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Cam Newton says he's not changing anything to satisfy critics

CHARLOTTE, N.C. -- Carolina Panthers quarterback Cam Newton doesn't plan to change who he is or what he says just because he's preparing for the Super Bowl and all the hype that comes with it.

Newton's response to critics he'll face heading into the Feb. 7 title game against the Denver Broncos will be the same it has been since he entered the NFL.

"I've said this since day one," Newton said. "I'm an African-American quarterback that may scare a lot of people because they haven't seen nothing that they can compare me to."

Newton has been a lightning rod for criticism for much of his career. He was called immature and moody during his first couple of NFL seasons because he sometimes sat alone on the sideline with a towel over his head when the team was losing.

He's been questioned for a lack of leadership. He's been questioned for his dabbin' and dancing after scoring touchdowns, for taking photos of teammates at the end of a blowout win. But Newton said he's the same person now as he was when the Panthers made him the first pick of the 2011 draft.

"The only thing that's changed is we're winning," Newton said.

"People should be scared of a quarterback with his skill set more than anything else ... I don't think he wants to be known as an African-American quarterback. I think he wants to be known as a quarterback, and a great one at that."

Ron Rivera on Cam Newton

The Panthers are 17-1, including playoffs. They have won 22 of their past 24 games (including playoffs) going back to a four-game winning streak to end the 2014 regular season.

Newton is the leading candidate for the NFL MVP award after leading the league with 45 touchdowns -- 35 passing and 10 rushing -- during the regular season.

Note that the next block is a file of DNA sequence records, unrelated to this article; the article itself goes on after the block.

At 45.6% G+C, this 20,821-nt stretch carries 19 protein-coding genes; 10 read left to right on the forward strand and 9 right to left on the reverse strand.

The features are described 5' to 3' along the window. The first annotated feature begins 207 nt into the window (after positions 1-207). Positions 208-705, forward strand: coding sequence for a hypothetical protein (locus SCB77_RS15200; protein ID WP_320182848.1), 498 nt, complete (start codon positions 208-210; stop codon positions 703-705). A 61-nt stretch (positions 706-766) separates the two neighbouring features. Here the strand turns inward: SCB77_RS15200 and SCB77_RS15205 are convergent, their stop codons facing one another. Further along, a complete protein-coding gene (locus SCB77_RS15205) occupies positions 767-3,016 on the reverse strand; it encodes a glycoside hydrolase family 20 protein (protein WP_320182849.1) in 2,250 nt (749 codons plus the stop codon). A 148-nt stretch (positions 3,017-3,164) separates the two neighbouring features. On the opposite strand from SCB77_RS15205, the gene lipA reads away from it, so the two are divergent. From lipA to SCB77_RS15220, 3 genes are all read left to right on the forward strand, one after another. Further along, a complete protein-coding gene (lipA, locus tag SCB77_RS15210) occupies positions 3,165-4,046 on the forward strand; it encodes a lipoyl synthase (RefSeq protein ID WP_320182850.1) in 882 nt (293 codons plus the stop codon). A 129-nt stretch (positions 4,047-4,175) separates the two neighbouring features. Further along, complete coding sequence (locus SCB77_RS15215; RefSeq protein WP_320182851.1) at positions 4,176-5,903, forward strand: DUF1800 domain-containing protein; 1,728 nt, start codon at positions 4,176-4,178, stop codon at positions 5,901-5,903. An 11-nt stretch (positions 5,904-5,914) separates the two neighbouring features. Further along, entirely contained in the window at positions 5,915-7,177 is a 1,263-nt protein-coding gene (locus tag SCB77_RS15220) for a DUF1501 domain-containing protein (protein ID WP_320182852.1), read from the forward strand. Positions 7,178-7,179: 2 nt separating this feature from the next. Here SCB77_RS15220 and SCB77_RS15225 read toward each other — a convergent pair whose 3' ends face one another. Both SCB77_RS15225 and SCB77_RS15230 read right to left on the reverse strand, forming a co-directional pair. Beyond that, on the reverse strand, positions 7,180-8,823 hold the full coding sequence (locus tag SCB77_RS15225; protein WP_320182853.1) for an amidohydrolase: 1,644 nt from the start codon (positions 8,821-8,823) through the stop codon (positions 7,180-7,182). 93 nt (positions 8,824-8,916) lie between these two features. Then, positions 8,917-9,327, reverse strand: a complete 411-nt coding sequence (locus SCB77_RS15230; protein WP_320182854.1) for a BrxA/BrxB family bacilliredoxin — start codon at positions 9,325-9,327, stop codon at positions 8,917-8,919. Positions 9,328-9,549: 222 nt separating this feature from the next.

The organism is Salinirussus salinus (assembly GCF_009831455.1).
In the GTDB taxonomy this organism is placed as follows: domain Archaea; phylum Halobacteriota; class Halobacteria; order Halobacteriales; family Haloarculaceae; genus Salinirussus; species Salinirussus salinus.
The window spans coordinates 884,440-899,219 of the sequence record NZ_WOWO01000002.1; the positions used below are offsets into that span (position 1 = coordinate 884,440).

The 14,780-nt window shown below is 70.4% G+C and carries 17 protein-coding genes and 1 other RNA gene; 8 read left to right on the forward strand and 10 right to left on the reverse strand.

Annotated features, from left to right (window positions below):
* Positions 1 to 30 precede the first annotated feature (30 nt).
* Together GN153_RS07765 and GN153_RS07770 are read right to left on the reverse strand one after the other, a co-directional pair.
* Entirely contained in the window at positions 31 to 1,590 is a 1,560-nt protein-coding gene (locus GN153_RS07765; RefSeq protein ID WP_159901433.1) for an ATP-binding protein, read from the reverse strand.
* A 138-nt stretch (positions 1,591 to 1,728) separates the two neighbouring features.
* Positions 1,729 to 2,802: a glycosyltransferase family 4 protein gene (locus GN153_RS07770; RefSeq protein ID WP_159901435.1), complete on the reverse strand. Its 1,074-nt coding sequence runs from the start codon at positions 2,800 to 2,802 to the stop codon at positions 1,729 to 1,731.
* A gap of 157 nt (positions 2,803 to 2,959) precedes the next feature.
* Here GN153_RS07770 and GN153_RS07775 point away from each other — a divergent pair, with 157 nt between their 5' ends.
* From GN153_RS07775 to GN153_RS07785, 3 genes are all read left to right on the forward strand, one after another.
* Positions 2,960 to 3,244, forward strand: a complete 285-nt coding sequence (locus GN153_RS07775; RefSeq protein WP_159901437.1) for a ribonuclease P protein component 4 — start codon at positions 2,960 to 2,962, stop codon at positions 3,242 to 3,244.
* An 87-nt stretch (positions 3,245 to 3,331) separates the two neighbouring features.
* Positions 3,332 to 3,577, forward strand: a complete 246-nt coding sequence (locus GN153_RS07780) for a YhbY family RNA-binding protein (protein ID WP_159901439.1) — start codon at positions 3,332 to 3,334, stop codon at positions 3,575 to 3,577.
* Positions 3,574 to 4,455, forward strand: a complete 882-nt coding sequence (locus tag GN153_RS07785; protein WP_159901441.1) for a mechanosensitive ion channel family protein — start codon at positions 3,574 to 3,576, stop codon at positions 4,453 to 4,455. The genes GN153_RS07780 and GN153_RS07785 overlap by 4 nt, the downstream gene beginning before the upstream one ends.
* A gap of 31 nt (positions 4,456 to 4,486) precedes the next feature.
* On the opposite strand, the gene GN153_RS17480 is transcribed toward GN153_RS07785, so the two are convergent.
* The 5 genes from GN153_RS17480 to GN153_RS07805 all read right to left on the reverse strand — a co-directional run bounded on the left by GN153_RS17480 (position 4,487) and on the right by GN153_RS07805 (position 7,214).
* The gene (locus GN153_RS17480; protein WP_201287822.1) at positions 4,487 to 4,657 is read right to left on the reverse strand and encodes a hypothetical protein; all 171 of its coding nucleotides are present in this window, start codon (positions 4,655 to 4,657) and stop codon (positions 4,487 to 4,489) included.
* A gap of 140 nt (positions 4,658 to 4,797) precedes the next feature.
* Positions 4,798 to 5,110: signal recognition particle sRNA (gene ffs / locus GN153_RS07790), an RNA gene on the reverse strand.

He threw for 335 yards and two touchdowns and rushed for two more in Sunday's 49-15 victory over Arizona in the NFC Championship Game.

Carolina coach Ron Rivera said what Newton is doing on the field should scare people.

"People should be scared of a quarterback with his skill set more than anything else," he said. "That's who he is. He's a tremendously gifted athlete, a terrific quarterback, a smart football player ... the list goes on and on.

"That's what they should be concerned about more than anything else. ... I don't think he wants to be known as an African-American quarterback. I think he wants to be known as a quarterback, and a great one at that."

Rivera, the second person of Hispanic descent to be the head coach in a Super Bowl, used himself as an example.

"People want to tag me as a Hispanic head coach," he said. "That's great, but I want to be tagged as a head coach. It really should be about your merit more than anything else, what you've accomplished and what you've done.

"That's how we should judge people and base people."

Newton will be the sixth black quarterback to start a Super Bowl. This is the fourth straight Super Bowl to have a black starting quarterback.

The difference between Newton and those that came before him is he's 6-foot-5 and 260 pounds and runs designed run plays out of the read option.

Rivera compared Newton to former Chicago Bears teammate Walter Payton from the 1985 Super Bowl team in terms of galvanizing the locker room and carrying the offense.

"As a guy who put the team on his shoulders, running the football the way he did, dominating the game running the ball," Rivera said. "The thing about Cam is, as he said, he's special, he's different.

"How many 6-5 quarterbacks do you see like him, 260 [pounds], running like he does and throwing like he does? He's different. And I think that's the only thing people should say is the skill set is different more so than anything else."

Newton said the critics only drive him to work harder. His solution to handling the hype and criticism when he arrives Sunday in California to begin prepping for the Super Bowl is simple.

"Find any way -- any way -- to win a football game," Newton said. "'Cause when you win [he said, chuckling], that's going to give them something else to talk about."

ESPN's Jeremy Fowler contributed to this report.